Osteoporosis International

, Volume 13, Issue 7, pp 586–592

Quantitative Ultrasound Assessment of Acute Bone Loss Following Spinal Cord Injury: A Longitudinal Pilot Study

Authors

  • S. J. Warden
    • Centre for Sports Medicine Research and Education, School of Physiotherapy, The University of Melbourne, Parkville, VIC
  • K. L. Bennell
    • Centre for Sports Medicine Research and Education, School of Physiotherapy, The University of Melbourne, Parkville, VIC
  • B. Matthews
    • Centre for Sports Medicine Research and Education, School of Physiotherapy, The University of Melbourne, Parkville, VIC
  • D. J. Brown
    • Victorian Spinal Cord Service, Austin and Repatriation Medical Centre, Heidelberg, VIC
  • J. M. McMeeken
    • Centre for Sports Medicine Research and Education, School of Physiotherapy, The University of Melbourne, Parkville, VIC
  • J. D. Wark
    • Department of Medicine, The University of Melbourne, Parkville, VIC;
  • J. D. Wark
    • Bone and Mineral Service, The Royal Melbourne Hospital, Parkville, VIC, Australia
Original Article

DOI: 10.1007/s001980200077

Cite this article as:
Warden, S., Bennell, K., Matthews, B. et al. Osteoporos Int (2002) 13: 586. doi:10.1007/s001980200077

Abstract:

Spinal cord injury (SCI) results in substantial and rapid osteoporosis. Given its rapid onset, assessment of bone changes in the early stages (first 6 months) following SCI is important. This is particularly pertinent if intervention is to be implemented. Quantitative ultrasound (QUS) represents a potential assessment tool for the evaluation of skeletal changes in the early stages following SCI. This longitudinal pilot study assessed changes in QUS measures of calcaneal broadband ultrasound attenuation (BUA) and speed of sound (SOS) in 15 male subjects (age 23.9 ± 7.3 years) over a 6-week period. Their mean time since SCI was 110.3 ± 34.5 days. Also assessed were bone mineral density of the calcaneus (BMDc) and proximal tibia (BMDt) using dual-energy X-ray absorptiometry (DXA). Confirming the rapid onset of bone loss following SCI, BMDc and BMDt decreased by 7.5 ± 3.0% (p<0.001) and 5.3 ± 4.2% (p<0.001), respectively. QUS was sensitive to these changes. BUA decreased by 8.5 ± 6.9% (p<0.001), whilst SOS decreased by 1.5 ± 1.3% (p<0.001). Suggesting an influence of the material properties of bone on BUA, BUA was correlated with BMDc at both the initial (r= 0.68, p<0.01) and final (r = 0.62, p<0.01) assessments. There were no significant correlations in the magnitude of change over the 6-week assessment period between any of the skeletal measures (all p>0.05). This suggests that skeletal qualities other than material properties also influence QUS measures. Overall, this study confirmed the rapid onset of bone loss following SCI and showed QUS to be a useful portable measure of acute bone changes. This may allow assessment of bone loss and the efficacy of intervention on this loss in the early stages following injury, a period where traditional axial DXA assessment is limited by practical constraints.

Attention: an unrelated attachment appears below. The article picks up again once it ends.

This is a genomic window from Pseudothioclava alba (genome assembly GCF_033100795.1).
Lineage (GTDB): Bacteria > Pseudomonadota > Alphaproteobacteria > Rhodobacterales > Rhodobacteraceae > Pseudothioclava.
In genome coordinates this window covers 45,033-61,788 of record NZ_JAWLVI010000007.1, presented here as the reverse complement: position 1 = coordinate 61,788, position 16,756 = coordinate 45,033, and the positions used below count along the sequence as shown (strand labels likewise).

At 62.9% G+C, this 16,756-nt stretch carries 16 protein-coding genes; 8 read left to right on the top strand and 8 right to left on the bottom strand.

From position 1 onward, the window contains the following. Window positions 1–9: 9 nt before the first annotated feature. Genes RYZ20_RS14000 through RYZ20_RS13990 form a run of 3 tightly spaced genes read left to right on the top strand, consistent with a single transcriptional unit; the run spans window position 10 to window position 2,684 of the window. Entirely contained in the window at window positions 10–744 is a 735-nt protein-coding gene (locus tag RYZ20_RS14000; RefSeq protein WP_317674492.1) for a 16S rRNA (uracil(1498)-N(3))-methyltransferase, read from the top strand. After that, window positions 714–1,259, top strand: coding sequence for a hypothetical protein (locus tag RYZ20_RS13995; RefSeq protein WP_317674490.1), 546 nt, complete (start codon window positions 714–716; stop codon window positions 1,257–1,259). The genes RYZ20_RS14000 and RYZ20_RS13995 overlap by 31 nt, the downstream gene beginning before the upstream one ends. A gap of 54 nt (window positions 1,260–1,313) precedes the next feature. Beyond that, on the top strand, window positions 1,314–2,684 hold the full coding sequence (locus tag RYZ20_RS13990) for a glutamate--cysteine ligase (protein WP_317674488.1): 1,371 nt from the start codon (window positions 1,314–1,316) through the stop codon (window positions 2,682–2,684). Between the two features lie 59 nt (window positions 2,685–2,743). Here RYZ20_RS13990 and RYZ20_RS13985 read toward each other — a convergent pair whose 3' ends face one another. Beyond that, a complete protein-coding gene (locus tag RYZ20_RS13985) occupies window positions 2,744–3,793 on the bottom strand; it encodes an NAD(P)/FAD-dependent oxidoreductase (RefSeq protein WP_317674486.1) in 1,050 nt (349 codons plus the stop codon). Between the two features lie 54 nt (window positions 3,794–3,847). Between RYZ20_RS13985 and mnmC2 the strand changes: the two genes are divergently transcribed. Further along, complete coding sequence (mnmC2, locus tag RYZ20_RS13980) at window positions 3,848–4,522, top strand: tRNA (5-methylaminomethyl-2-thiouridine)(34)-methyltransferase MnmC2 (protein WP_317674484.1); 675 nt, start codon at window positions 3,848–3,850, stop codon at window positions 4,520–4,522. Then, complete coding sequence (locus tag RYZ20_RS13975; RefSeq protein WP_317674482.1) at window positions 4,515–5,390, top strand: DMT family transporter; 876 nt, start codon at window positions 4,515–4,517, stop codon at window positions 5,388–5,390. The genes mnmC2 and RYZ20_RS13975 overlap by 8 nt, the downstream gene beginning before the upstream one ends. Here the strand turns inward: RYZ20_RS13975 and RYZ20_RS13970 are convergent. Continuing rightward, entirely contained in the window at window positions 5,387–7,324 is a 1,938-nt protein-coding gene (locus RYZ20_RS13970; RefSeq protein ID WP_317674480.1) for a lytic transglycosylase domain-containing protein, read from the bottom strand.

Key words:Bone densitometry – Longitudinal – Osteoporosis – Paraplegia – Quadriplegia – Ultrasound

Copyright information

© International Osteoporosis Foundation and National Osteoporosis Foundation 2002